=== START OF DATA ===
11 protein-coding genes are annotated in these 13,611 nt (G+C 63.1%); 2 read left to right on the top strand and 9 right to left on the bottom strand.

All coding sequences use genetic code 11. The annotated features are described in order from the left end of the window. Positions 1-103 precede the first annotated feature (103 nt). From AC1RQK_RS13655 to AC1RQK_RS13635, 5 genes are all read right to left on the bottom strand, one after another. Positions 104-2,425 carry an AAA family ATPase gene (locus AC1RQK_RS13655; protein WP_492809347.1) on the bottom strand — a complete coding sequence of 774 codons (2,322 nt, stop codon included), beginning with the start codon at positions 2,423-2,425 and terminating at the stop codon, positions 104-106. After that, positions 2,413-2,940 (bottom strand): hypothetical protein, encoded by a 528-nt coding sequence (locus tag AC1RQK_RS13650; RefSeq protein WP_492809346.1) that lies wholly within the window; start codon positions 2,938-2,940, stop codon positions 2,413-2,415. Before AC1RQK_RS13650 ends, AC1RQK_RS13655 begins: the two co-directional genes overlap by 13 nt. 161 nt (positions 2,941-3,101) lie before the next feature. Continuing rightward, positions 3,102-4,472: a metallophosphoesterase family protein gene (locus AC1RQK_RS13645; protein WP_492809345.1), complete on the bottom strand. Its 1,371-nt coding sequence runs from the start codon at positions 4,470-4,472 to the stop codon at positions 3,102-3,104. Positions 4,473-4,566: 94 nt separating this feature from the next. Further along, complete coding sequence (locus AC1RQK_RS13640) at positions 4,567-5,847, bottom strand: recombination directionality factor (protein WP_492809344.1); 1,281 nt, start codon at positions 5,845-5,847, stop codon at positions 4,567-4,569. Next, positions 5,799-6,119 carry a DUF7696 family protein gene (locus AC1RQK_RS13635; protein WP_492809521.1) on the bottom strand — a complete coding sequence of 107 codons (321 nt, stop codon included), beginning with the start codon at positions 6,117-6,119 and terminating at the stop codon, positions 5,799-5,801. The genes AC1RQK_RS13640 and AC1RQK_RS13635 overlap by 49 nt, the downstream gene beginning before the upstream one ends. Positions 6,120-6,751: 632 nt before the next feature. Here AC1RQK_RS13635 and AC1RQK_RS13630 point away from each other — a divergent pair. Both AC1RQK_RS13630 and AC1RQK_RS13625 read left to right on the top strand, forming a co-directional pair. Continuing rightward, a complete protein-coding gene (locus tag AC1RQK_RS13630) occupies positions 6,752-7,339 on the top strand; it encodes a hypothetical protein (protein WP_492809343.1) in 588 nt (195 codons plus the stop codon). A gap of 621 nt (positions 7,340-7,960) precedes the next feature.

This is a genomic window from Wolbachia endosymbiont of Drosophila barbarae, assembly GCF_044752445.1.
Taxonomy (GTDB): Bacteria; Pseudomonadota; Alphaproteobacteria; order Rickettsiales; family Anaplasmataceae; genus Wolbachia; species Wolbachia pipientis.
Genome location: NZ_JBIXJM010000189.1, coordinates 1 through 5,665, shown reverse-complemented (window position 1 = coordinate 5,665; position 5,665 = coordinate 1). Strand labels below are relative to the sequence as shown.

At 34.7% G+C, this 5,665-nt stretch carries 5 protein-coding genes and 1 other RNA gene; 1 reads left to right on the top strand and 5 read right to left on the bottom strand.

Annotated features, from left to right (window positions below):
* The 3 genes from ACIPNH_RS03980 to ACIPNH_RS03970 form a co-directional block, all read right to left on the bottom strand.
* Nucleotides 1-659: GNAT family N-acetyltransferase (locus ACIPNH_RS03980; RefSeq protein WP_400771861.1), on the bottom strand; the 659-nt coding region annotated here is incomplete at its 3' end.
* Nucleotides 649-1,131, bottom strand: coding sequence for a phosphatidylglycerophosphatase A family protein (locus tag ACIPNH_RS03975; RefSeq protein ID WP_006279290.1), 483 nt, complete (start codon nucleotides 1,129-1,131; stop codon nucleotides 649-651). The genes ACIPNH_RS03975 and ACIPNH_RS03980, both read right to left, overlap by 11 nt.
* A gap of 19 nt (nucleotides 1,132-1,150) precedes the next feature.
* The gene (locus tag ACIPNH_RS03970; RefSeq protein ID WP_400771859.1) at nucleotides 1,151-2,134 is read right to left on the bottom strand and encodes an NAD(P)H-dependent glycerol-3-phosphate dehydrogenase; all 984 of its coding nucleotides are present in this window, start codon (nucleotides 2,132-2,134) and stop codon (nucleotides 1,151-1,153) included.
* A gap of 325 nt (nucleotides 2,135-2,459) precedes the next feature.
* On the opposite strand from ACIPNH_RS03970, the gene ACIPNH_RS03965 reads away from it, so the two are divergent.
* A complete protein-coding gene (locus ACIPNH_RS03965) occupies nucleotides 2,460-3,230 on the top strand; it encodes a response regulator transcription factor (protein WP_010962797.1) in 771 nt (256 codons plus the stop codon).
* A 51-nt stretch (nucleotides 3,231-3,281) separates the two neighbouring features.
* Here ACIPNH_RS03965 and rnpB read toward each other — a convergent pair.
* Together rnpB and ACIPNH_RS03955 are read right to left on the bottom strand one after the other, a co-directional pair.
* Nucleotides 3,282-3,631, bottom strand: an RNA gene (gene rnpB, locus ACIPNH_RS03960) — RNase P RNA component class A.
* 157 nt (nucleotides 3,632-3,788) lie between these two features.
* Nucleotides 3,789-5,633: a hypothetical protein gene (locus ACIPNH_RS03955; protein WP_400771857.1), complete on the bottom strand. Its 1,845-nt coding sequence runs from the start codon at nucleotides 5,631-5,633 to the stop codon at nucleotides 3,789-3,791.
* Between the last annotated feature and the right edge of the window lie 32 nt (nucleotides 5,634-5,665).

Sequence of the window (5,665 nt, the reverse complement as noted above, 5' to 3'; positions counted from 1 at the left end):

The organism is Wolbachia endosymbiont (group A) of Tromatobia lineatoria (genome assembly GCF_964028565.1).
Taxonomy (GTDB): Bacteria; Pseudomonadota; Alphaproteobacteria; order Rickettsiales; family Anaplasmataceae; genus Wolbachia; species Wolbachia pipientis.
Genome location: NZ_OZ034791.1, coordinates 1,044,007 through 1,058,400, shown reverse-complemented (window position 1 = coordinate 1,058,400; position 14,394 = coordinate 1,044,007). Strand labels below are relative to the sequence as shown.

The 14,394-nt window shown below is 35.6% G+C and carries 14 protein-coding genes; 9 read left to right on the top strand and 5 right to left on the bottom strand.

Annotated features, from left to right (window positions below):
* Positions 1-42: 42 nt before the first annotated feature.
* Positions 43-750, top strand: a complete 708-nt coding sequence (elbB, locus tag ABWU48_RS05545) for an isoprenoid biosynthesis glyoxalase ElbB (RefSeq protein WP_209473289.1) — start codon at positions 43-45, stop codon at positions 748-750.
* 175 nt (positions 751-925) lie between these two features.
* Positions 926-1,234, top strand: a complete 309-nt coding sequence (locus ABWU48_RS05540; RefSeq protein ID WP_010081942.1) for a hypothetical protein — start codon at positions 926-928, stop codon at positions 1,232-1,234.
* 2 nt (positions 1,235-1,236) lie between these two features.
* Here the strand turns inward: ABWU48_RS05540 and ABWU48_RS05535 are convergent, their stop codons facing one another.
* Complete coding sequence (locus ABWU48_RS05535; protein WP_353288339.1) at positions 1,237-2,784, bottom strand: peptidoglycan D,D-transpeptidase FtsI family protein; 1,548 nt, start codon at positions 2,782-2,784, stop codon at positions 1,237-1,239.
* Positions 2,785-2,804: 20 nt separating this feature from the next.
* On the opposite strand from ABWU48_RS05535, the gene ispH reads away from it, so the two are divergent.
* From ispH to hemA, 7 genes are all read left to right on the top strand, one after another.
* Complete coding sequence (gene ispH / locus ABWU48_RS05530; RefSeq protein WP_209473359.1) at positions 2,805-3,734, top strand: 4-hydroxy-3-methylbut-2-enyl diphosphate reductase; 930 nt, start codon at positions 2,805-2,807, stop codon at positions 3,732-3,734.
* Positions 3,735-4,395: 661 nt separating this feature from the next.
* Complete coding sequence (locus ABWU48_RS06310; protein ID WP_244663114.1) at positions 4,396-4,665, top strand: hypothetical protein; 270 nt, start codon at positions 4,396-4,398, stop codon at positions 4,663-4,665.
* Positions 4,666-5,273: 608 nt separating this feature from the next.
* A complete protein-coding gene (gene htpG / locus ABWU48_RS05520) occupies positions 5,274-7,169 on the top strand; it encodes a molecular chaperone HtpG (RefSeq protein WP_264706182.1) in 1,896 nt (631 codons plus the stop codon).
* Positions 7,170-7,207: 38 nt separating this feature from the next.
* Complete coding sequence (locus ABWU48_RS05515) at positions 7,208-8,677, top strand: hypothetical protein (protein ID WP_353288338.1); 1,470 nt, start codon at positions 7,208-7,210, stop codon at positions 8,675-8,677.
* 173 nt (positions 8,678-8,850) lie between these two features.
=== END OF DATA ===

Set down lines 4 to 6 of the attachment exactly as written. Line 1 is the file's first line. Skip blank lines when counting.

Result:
Taxonomy (GTDB): Bacteria; Pseudomonadota; Alphaproteobacteria; order Rickettsiales; family Anaplasmataceae; genus Wolbachia; species Wolbachia pipientis.
Genome location: NZ_JBIXJM010000189.1, coordinates 1 through 5,665, shown reverse-complemented (window position 1 = coordinate 5,665; position 5,665 = coordinate 1). Strand labels below are relative to the sequence as shown.

At 34.7% G+C, this 5,665-nt stretch carries 5 protein-coding genes and 1 other RNA gene; 1 reads left to right on the top strand and 5 read right to left on the bottom strand.